This collapse in the consciousness of White America, the sudden inability to hold difficult and, at times, conflicting realities is perhaps the single largest exacerbator in the ongoing narrative of American racism. Political Correctness (which, according to my friend, is my actual course of study) is now relegated to the land of pastiche, so absurd in its minutiae that we are safer in its transgression than in its dialogue. Those who consider thoughtfulness in their speech, mindfulness in the context of their conversations are, at best, the squares of the day; at worst, communists out to dismantle our God-given freedom of speech. Besides, political correctness, obviously comes down to opinion, so why defend it?

Article Article

23 03 2009


I’ve started writing for Article Article, clothing line, art magazine, (and now) blog out of Brooklyn. Peep the new entry on Bob Sinclar exclusive for Article Article.



love’s labor’s lost

17 02 2009


So, the time quick approaches when words shall oft be said in iambic pentameter and anacrhonism. I’ll be honest, I don’t even understand everything that’s about to go down, but I thought it might b’hoove me to provide the general gist for you, my peoples, so when you come and LISTEN on Feb 26, 27, 28th, you’ll overstand all that’s happened.

So, here goes:

I wouldn’t say Love’s labor’s lost is a play about love, because I honestly don’t think that’s the central focus. There’s certainly a lot of talk about love, a lot of wooing, sighing, pouting, confusion- solid cliché love stuff- but whether or not the characters are actually in love is up for debate. More than love, this play discusses the absurd challenges of being honest and true when you really just don’t know how.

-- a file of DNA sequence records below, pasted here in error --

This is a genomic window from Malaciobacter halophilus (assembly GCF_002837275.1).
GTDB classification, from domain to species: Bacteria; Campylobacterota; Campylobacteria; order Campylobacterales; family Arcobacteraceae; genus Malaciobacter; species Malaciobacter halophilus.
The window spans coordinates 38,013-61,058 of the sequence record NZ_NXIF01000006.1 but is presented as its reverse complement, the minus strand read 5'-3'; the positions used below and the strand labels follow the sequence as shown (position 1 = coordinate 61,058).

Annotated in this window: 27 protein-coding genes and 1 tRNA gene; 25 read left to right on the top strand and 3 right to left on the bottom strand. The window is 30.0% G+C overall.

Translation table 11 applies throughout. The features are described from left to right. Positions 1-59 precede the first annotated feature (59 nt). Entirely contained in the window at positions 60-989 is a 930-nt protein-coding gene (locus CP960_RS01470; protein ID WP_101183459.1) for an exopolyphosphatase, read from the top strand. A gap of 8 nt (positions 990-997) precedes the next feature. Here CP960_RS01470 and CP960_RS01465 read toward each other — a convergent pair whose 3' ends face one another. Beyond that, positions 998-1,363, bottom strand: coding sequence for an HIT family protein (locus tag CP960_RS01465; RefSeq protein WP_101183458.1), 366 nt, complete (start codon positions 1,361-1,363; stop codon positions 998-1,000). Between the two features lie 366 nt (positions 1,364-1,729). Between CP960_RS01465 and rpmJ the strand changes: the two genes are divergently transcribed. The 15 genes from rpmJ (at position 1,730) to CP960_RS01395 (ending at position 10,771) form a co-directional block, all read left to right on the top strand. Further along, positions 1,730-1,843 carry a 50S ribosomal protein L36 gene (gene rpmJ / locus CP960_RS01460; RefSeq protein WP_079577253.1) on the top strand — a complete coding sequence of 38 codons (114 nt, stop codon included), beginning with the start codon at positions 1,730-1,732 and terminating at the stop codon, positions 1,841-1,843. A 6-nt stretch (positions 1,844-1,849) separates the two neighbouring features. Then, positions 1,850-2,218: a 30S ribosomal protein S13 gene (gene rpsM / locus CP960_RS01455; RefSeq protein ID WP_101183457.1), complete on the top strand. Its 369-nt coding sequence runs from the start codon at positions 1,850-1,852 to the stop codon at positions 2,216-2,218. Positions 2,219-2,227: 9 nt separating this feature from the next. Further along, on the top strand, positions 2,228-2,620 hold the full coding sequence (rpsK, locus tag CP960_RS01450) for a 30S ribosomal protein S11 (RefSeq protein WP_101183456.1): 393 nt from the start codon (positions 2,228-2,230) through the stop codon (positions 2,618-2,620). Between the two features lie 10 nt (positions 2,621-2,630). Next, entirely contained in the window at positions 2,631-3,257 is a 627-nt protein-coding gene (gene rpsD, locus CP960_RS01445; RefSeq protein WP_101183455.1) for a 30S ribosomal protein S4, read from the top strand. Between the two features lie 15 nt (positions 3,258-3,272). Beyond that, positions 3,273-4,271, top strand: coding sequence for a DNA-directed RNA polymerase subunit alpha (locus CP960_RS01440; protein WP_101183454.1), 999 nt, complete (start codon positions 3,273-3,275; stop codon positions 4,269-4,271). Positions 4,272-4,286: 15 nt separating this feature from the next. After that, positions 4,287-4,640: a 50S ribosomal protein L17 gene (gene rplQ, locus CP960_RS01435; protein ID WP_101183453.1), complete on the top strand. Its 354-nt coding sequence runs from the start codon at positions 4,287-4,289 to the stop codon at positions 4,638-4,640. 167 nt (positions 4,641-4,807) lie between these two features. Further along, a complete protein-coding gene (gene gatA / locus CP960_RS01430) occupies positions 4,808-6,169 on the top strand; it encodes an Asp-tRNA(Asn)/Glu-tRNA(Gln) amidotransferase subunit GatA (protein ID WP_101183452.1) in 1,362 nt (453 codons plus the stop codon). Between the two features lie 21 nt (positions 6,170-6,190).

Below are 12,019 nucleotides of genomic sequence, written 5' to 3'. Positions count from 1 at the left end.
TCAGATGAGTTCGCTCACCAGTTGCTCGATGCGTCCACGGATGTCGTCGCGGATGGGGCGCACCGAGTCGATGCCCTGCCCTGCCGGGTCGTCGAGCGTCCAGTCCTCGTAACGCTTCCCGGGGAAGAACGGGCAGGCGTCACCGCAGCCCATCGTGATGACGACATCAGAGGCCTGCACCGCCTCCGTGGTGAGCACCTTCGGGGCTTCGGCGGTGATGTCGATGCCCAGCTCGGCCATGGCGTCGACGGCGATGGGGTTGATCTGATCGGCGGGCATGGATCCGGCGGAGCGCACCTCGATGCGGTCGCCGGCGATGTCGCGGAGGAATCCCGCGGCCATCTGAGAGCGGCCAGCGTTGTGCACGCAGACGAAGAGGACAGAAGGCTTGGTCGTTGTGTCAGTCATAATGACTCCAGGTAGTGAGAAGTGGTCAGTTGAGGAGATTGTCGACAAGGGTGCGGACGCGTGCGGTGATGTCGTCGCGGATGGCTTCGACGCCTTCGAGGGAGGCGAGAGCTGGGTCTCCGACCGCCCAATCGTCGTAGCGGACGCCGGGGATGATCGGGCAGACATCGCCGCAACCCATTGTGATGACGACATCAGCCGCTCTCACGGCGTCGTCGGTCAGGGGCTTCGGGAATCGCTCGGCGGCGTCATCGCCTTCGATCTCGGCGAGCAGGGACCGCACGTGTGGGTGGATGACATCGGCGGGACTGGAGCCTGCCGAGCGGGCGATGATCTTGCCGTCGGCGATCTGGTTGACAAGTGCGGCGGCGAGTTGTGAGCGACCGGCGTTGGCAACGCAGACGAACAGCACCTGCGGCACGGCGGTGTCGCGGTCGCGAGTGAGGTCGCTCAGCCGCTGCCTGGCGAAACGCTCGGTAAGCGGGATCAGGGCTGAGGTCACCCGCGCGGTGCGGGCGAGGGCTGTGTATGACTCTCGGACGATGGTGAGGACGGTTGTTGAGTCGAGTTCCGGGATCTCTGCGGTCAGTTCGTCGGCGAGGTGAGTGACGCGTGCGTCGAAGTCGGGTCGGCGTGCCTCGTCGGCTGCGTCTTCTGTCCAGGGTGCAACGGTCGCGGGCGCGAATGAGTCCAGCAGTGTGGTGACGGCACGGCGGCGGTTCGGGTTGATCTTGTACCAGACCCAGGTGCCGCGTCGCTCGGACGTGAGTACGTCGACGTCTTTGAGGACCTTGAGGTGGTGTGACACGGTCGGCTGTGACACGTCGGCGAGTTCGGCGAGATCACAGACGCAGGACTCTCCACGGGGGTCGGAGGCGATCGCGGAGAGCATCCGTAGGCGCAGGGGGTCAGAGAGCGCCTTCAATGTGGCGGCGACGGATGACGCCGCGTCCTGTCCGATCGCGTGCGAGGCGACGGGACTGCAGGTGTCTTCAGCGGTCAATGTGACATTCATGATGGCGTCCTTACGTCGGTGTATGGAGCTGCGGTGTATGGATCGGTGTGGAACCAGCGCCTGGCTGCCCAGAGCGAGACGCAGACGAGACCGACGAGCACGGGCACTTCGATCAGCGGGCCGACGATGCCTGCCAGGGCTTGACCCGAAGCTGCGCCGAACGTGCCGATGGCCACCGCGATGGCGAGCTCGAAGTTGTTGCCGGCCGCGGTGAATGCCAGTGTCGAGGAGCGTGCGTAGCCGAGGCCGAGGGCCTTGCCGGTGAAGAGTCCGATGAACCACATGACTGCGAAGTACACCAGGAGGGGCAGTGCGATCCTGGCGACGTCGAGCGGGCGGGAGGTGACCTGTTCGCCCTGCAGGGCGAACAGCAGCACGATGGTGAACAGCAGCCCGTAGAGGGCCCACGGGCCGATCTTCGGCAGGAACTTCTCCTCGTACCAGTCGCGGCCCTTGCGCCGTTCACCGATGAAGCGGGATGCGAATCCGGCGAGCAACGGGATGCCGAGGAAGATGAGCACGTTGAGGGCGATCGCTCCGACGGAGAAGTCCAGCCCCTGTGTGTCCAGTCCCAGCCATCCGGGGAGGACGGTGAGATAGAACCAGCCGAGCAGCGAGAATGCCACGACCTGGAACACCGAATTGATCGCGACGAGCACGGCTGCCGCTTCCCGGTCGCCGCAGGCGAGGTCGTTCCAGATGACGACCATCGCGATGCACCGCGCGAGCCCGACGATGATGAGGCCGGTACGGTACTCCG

Here’s the story:

Ferdinand, King of Navarre, has decreed that his kingdom shall under take a three year period of austerity, during which time he and his companions will eat one meal a day, sleep three hours in a night, and, most importantly, not see or speak with any women. Specifically women are not allowed within a mile of his court. This in order to undertake the noble cause of intensive study. The King’s friend Berowne objects on the basis of “this is a ridiculous idea,” at which point a discussion ensues, but Berowne ultimately folds and the play begins, Navarre now devoted to nothing by academics.

Troubles arise when the King remembers that the Princess of France is on her way to Navarre to discuss a land dispute between Navarre and France and also to settle a loan that was made a generation ago. The princess comes through with her entourage (Rosaline, Katherine, Maria, and their steward Boyet) and the men immediately fall in love with them. Obviously. The issue is that the King and his people, Berowne, Longaville, and Dumaine, have JUST sworn an oath to study for three years without seeing any women, declaring it publicly to the whole kingdom, so their honor is on the line. If you’re royalty and you swear something, you can’t break it- that’s like, really bad.